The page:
Your Gospel is Too Broad

Over at Church Matters Greg Gilbert posts an important critique of the "gospel" proposed by N.T. Wright and endorsed by Scot McKnight.

Greg writes:

Like many others, Scot has been advocating recently for a "broader" gospel than what I have called "The Gospel of the Cross," and this post, I think, is in the same vein. Scot quotes two different statements of the Christian gospel, one by N.T. Wright and the other by an unnamed, unlinked, "slightly edited" someone. I think it's safe to say that Scot's hope is that we will all choose Wright's version of the gospel, rather than the other one.

My own opinion, written about here, here, and here, is actually that neither of the two options Scot lays out is a sufficient explanation of the biblical gospel. On the one hand, I think it's probably inaccurate to say that the gospel (broadly considered, which it sometimes is in the NT) doesn't include the proclamation of the kingdom, the promise of resurrection, the promise of Christ's return, and many other promises. But on the other hand, I also think that what McKnight quotes here from Wright is also woefully insufficient, and indeed not good news at all. Here's what he quotes from Wright:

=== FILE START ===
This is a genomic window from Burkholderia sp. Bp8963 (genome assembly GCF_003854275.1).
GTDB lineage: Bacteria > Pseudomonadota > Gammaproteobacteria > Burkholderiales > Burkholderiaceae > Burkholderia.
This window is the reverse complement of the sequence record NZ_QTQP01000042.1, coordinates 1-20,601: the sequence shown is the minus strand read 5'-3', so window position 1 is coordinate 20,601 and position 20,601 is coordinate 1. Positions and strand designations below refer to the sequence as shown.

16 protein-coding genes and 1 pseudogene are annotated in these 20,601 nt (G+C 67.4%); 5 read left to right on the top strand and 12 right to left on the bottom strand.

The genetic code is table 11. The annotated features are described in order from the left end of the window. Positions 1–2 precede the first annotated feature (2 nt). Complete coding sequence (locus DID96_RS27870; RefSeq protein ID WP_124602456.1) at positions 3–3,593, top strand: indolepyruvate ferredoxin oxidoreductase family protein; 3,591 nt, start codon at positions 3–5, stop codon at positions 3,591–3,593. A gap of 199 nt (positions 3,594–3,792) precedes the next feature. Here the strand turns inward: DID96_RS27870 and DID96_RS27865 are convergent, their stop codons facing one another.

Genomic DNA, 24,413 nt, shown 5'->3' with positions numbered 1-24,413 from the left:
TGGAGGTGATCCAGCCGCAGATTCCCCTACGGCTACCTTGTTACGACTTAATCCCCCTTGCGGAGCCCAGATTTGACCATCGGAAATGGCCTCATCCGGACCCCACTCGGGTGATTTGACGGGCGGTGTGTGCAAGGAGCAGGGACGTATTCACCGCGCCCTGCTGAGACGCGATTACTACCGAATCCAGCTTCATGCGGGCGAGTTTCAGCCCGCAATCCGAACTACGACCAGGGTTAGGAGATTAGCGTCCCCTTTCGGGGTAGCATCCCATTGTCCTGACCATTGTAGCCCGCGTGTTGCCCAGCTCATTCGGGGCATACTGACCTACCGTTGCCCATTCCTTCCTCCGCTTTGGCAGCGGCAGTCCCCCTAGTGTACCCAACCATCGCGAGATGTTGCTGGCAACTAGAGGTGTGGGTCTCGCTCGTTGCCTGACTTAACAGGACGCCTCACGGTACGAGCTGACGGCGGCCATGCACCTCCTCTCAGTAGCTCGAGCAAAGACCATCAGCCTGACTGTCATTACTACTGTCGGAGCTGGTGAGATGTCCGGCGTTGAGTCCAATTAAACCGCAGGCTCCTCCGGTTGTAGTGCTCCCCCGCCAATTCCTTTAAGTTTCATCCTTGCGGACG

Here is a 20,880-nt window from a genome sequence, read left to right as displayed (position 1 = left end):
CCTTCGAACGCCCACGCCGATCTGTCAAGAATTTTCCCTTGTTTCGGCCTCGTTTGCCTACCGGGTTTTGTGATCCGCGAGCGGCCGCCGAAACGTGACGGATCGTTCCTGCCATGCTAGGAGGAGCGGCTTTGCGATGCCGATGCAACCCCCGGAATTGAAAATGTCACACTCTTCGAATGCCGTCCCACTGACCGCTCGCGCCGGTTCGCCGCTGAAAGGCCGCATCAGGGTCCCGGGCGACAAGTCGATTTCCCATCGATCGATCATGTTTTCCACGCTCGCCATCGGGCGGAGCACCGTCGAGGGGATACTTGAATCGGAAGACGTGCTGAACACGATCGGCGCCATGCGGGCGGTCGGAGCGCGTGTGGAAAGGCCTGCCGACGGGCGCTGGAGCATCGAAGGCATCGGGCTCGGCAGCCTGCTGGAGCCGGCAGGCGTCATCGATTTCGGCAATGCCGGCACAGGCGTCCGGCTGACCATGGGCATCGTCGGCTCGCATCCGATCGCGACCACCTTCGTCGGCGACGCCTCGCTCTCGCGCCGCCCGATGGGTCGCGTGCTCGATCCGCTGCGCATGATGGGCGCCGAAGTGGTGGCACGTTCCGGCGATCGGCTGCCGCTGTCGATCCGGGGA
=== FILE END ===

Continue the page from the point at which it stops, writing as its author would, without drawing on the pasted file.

My proposal has been that 'the gospel' is not, for Paul, a message about 'how one gets saved', in an individual and ahistorical sense. It is a fourfold announcement about Jesus:
1. In Jesus of Nazareth, specifically in his cross, the decisive victory has been won over all the powers of evil, including sin and death themselves.
2. In Jesus' resurrection the New Age has dawned, inaugurating the long-awaited time when the prophecies would be fulfilled, when Israel's exile would be over, and the whole world would be addressed by the one creator God.
3. The crucified and risen Jesus was, all along, Israel's Messiah, her representative king.
4. Jesus was therefore also the Lord, the true king of the world, the one at whose name every knee would bow.

Click HERE to read Greg's important critique of this definition of the Gospel.